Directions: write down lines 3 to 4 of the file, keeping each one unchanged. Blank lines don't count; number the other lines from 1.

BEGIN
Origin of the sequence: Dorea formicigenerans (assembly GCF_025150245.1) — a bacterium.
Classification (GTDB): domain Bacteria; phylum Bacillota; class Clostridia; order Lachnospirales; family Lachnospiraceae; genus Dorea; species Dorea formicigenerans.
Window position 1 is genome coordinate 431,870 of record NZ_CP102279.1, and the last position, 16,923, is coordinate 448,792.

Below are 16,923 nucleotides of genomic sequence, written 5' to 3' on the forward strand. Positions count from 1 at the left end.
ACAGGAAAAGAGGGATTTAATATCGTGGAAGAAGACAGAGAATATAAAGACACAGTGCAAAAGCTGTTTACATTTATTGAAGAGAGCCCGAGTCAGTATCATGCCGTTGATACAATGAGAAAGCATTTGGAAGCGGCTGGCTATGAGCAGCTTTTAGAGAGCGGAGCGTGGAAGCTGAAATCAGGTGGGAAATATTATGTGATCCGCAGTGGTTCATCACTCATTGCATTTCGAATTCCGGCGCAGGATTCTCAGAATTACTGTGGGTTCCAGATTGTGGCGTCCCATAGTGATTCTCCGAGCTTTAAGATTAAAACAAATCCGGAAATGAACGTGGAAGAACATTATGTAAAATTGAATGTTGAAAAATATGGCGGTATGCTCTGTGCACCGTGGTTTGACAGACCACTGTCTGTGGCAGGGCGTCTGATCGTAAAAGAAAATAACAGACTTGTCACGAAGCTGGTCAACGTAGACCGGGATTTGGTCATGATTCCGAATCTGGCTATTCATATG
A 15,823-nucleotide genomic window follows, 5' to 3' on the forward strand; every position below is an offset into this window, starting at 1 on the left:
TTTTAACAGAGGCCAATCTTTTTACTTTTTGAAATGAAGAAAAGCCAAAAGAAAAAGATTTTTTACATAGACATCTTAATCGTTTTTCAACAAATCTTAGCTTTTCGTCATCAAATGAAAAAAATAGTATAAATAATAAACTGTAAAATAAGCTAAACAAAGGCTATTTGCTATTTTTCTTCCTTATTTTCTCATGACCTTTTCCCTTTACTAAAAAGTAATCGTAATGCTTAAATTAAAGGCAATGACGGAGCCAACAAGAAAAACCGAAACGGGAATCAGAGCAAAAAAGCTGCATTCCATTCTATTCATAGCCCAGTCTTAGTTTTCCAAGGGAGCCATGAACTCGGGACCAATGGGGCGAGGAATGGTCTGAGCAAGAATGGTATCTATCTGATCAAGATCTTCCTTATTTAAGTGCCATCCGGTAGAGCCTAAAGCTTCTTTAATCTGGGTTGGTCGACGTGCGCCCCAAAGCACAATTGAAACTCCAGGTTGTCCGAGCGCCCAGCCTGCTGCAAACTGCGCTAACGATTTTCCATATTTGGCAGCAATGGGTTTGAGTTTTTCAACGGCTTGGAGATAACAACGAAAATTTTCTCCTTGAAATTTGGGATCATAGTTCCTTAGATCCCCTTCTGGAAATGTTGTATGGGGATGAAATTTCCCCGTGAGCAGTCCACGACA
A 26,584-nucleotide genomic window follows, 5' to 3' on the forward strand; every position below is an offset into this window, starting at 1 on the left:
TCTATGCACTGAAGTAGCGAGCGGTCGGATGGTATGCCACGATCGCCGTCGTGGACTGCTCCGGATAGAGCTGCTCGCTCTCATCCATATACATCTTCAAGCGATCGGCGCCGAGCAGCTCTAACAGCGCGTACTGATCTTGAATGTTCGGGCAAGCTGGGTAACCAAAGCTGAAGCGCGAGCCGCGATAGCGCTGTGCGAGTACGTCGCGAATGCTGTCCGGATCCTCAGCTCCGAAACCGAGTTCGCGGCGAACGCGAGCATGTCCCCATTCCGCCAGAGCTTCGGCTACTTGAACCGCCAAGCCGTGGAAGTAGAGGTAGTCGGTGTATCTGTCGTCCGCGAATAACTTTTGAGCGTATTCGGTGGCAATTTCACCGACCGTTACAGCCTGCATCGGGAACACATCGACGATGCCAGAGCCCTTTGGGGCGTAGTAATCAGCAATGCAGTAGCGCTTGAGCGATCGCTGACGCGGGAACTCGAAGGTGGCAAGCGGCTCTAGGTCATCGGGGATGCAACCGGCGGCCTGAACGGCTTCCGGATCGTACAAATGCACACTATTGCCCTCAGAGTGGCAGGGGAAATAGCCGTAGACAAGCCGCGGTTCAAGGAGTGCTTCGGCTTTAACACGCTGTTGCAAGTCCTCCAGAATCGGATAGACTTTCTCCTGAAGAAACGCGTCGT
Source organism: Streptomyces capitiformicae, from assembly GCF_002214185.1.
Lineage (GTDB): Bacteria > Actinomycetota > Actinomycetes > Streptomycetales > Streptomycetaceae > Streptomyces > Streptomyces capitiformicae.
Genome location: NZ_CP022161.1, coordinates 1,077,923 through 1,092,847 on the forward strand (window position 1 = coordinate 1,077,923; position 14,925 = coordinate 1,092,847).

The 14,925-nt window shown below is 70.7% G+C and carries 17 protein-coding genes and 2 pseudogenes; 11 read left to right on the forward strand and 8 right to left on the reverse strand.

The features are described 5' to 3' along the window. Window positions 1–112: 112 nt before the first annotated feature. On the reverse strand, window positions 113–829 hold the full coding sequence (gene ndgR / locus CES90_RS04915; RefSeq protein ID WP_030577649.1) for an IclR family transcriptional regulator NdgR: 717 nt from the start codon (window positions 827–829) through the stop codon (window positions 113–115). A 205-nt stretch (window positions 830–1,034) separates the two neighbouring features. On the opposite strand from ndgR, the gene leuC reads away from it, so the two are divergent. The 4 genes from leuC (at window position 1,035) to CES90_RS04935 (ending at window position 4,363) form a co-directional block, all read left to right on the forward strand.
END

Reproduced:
Window position 1 is genome coordinate 431,870 of record NZ_CP102279.1, and the last position, 16,923, is coordinate 448,792.

Below are 16,923 nucleotides of genomic sequence, written 5' to 3' on the forward strand. Positions count from 1 at the left end.